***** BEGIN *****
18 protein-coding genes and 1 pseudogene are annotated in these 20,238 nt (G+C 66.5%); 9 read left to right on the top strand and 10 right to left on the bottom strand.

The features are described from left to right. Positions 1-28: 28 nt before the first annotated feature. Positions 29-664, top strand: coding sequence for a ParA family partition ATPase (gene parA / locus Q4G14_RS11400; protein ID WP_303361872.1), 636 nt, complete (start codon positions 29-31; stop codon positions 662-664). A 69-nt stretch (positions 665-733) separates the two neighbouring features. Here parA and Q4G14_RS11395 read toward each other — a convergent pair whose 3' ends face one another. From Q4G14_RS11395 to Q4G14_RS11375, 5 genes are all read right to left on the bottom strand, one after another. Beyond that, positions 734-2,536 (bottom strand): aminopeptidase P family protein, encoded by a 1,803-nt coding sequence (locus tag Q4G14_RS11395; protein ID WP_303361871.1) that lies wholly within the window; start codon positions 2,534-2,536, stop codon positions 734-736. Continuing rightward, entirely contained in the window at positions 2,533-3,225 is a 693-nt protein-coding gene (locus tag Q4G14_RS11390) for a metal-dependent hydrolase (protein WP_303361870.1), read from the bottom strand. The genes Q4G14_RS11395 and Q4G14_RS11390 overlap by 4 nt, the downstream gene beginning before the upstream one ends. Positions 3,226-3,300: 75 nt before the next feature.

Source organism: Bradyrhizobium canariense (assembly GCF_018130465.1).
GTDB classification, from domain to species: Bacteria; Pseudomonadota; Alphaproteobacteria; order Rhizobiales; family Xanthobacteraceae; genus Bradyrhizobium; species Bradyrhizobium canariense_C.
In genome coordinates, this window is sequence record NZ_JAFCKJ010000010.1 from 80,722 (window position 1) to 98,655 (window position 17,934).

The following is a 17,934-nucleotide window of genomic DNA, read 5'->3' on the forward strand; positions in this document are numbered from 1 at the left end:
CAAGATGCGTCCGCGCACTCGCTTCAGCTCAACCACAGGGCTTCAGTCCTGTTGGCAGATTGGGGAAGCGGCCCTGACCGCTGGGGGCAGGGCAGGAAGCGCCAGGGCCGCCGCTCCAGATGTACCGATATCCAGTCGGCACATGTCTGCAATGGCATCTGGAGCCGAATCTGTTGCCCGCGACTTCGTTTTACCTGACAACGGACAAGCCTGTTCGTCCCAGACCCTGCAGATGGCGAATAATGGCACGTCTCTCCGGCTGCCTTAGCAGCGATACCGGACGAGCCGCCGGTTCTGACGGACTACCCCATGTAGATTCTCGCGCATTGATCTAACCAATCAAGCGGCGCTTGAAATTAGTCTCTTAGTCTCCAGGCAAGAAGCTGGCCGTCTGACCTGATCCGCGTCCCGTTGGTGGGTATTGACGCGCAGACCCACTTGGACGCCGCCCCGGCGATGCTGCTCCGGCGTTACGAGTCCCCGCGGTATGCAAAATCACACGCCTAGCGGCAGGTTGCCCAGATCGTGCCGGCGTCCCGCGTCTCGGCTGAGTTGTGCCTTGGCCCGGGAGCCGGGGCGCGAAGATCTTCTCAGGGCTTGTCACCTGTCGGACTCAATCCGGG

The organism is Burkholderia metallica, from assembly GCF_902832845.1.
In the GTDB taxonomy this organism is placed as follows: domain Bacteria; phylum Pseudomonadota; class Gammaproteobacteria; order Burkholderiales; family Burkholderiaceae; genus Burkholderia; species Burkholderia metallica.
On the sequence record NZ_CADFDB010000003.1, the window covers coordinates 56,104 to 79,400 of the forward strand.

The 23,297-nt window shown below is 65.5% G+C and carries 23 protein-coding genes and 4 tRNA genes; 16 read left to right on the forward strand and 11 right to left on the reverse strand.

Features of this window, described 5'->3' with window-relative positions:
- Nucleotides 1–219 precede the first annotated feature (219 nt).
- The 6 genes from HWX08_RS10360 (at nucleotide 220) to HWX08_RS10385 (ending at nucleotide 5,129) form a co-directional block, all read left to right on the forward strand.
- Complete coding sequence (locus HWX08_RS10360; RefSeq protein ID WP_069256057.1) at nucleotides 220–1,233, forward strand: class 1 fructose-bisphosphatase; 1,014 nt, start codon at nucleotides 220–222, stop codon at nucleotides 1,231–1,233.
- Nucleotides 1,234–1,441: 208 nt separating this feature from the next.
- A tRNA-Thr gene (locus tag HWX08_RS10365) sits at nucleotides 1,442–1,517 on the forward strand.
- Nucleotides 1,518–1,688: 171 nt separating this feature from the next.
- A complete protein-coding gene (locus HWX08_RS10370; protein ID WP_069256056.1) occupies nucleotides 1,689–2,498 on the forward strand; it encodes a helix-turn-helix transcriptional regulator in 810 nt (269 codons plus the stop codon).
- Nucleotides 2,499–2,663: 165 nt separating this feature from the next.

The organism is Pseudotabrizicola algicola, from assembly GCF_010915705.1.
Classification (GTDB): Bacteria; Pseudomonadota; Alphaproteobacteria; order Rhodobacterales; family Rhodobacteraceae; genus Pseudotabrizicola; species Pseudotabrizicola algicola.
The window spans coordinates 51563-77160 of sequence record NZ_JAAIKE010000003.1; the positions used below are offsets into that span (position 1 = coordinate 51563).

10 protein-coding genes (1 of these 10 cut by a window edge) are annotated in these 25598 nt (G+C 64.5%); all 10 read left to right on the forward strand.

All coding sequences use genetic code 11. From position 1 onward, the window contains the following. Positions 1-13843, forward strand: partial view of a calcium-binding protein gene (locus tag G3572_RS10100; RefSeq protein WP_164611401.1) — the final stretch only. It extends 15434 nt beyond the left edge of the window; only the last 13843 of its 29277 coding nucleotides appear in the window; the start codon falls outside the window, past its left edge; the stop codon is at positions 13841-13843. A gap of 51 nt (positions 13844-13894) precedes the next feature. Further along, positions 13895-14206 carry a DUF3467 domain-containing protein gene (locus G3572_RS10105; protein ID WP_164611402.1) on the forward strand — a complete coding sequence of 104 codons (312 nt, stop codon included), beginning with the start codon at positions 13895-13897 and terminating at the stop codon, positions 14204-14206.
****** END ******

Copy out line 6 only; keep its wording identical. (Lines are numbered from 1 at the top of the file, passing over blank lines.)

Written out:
The following is a 17,934-nucleotide window of genomic DNA, read 5'->3' on the forward strand; positions in this document are numbered from 1 at the left end: